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ICRC condemns US stance on secret detention

The ICRC's Jakob Kellenberger is not giving up against Washington Keystone

The International Committee of the Red Cross has deplored the lack of progress by the Bush administration in allowing access to detainees held in secret locations.

This content was published on May 12, 2006 - 10:46

The head of the Swiss-led body, Jakob Kellenberger, expressed his concern after talks with Secretary of State Condoleezza Rice, Defence Secretary Donald Rumsfeld and other senior United States officials.

The main aim of his trip to Washington was to ensure ICRC access to all persons held by the US in its fight against terrorism.

"No matter how legitimate the grounds for detention, there exists no right to conceal a person's whereabouts or to deny that he or she is being detained," Kellenberger said.

He added that in spite of the disappointing lack of results and the current US position, the ICRC would continue to seek access to these persons as a matter of priority.

Dialogue

Asked what channels the ICRC would use to be granted access, spokeswoman Antonella Notari at the organisation's Geneva headquarters told swissinfo on Friday that dialogue would continue.

"We will continue arguing our side of the matter. We do see that there is an issue of security for the United States... in the fight against terrorism, and that they have to protect the population in their country.

"But we are convinced and the president has said so repeatedly that there is a way to find a balance between legitimate security concerns and security measures, and the respect for a lawful procedure, especially when detaining people," she said.

The ICRC, whose work is based on the Geneva convention on armed conflict, is the only independent body the US allows to visit terror suspects detained in Iraq, Afghanistan and Guantanamo Bay, Cuba, and it has repeatedly demanded access to detainees in "undisclosed locations".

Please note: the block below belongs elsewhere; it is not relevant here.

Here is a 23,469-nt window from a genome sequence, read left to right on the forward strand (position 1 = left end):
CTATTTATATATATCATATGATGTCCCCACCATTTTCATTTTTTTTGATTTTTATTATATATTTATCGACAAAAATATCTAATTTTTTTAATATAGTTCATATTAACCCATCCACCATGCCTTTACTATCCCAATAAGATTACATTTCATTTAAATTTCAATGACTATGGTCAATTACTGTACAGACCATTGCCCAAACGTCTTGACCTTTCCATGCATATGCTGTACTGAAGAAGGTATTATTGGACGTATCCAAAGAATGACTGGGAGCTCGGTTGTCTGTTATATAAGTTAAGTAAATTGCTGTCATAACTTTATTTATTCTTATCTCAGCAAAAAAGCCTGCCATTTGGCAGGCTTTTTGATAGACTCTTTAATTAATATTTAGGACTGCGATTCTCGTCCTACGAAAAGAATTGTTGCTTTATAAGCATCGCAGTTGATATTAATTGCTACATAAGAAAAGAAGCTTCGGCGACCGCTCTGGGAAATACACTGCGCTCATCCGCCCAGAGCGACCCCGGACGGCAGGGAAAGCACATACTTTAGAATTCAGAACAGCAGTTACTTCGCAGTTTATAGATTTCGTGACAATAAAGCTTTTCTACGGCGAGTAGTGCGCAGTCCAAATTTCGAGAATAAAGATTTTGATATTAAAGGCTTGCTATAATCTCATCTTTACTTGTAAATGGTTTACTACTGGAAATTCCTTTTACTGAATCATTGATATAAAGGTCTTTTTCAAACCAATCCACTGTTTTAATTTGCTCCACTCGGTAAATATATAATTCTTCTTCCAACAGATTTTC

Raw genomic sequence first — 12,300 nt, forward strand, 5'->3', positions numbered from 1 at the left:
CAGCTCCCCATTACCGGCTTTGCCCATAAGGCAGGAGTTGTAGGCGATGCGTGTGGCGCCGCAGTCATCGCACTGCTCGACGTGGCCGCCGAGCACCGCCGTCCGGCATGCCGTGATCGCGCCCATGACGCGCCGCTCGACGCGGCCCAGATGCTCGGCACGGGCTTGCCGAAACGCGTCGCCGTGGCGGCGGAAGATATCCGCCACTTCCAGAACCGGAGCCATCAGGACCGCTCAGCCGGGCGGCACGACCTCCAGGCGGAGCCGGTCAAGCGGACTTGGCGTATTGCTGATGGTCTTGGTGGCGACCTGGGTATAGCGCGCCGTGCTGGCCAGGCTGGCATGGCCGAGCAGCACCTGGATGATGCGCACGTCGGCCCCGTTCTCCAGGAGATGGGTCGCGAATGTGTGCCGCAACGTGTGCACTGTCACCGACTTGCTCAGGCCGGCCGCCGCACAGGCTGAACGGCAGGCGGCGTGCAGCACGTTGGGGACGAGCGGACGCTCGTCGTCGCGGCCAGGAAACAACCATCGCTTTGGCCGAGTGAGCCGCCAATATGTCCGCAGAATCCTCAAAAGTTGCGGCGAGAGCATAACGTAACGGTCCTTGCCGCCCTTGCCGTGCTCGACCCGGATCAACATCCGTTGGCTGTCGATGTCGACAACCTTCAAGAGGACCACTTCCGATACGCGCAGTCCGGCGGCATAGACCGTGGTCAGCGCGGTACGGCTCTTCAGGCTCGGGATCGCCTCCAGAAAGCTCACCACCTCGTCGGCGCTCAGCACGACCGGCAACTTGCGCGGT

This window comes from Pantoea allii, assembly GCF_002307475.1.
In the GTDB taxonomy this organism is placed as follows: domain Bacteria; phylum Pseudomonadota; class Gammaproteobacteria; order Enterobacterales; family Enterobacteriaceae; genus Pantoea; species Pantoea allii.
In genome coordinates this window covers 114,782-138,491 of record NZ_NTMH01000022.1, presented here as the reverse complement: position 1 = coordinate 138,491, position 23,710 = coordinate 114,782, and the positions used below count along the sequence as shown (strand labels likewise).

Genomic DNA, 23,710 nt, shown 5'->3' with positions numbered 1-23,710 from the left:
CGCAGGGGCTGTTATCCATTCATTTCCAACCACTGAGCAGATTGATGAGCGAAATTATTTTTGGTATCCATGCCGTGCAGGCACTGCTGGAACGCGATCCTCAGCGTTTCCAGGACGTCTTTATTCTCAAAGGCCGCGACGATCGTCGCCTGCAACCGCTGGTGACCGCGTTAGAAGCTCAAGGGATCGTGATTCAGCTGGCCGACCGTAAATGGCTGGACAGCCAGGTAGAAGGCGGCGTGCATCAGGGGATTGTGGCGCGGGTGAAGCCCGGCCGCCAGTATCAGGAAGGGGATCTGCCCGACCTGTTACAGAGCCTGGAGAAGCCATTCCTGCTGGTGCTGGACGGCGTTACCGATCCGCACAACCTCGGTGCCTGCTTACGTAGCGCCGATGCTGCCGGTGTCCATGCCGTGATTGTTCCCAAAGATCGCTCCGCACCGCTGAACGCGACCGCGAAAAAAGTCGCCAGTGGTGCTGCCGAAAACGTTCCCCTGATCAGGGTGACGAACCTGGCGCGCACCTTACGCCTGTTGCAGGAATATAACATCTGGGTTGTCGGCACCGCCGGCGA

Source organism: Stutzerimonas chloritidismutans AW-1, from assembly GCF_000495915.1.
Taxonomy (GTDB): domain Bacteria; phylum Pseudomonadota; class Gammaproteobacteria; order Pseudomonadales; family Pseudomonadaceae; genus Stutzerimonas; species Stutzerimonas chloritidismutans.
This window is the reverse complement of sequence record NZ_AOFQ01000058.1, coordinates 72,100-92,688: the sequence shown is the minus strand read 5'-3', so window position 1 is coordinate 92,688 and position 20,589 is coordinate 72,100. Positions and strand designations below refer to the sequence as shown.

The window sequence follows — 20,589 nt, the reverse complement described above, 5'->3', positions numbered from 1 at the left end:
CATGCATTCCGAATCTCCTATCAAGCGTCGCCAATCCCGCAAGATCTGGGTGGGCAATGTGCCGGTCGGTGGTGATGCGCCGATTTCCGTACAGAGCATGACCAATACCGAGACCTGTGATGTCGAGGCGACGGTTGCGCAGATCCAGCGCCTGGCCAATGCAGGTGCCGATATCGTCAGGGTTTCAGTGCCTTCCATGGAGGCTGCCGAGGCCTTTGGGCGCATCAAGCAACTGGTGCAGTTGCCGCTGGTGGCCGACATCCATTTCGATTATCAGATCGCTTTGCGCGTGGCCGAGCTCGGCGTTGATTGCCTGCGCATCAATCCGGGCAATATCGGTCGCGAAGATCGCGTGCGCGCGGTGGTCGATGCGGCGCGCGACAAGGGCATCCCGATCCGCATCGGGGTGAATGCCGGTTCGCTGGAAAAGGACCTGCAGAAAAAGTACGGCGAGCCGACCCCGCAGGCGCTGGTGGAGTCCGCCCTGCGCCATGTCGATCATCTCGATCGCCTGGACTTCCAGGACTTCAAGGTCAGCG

Challenges

"We do encounter a lot of challenges in the field of international humanitarian law everywhere where we work. We work in almost 80 countries worldwide where there are armed conflicts and internal situations of violence," Notari explained.

She said the ICRC was used to facing the "tough stands" on the part of governments and other parties to conflicts.

"We're also used to being very persistent and very stubborn to continue our efforts. We will do so in this case. The president has clearly announced that."

swissinfo, Robert Brookes with agencies

Key facts

The ICRC's budget in 2004 was SFr940 million.
The United States was the largest donor, contributing SFr167 million.
Switzerland was the second largest, donating SFr92 million.

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In brief

The International Committee of the Red Cross (ICRC) is an impartial, neutral and independent organisation based in Geneva. A Swiss, Henri Dunant, founded the ICRC in 1863.

It has a permanent mandate under international law to take impartial action for prisoners, the wounded and sick, and civilians affected by conflict.

The ICRC is at the origin of both the International Red Cross / Red Crescent Movement and of international humanitarian law, notably the Geneva Conventions.

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